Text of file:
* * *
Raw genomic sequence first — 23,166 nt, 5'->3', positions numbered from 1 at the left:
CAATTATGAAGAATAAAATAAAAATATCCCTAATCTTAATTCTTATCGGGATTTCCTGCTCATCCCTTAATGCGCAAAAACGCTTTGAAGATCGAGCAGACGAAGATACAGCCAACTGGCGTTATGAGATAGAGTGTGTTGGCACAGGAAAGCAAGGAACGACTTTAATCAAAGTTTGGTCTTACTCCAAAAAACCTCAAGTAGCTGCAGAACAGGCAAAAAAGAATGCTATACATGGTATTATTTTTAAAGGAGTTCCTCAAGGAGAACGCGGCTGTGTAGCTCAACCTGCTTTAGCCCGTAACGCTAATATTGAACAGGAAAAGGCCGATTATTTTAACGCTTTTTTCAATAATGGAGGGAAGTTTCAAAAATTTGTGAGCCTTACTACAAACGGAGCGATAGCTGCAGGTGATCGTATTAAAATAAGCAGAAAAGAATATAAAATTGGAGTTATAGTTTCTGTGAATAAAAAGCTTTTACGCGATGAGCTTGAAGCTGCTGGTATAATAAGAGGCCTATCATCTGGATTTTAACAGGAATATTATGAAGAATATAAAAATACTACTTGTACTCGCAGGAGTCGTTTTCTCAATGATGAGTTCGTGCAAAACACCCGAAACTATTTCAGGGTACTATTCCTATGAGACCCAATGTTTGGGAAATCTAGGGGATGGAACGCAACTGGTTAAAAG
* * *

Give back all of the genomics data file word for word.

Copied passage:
Raw genomic sequence first — 23,166 nt, 5'->3', positions numbered from 1 at the left:
CAATTATGAAGAATAAAATAAAAATATCCCTAATCTTAATTCTTATCGGGATTTCCTGCTCATCCCTTAATGCGCAAAAACGCTTTGAAGATCGAGCAGACGAAGATACAGCCAACTGGCGTTATGAGATAGAGTGTGTTGGCACAGGAAAGCAAGGAACGACTTTAATCAAAGTTTGGTCTTACTCCAAAAAACCTCAAGTAGCTGCAGAACAGGCAAAAAAGAATGCTATACATGGTATTATTTTTAAAGGAGTTCCTCAAGGAGAACGCGGCTGTGTAGCTCAACCTGCTTTAGCCCGTAACGCTAATATTGAACAGGAAAAGGCCGATTATTTTAACGCTTTTTTCAATAATGGAGGGAAGTTTCAAAAATTTGTGAGCCTTACTACAAACGGAGCGATAGCTGCAGGTGATCGTATTAAAATAAGCAGAAAAGAATATAAAATTGGAGTTATAGTTTCTGTGAATAAAAAGCTTTTACGCGATGAGCTTGAAGCTGCTGGTATAATAAGAGGCCTATCATCTGGATTTTAACAGGAATATTATGAAGAATATAAAAATACTACTTGTACTCGCAGGAGTCGTTTTCTCAATGATGAGTTCGTGCAAAACACCCGAAACTATTTCAGGGTACTATTCCTATGAGACCCAATGTTTGGGAAATCTAGGGGATGGAACGCAACTGGTTAAAAG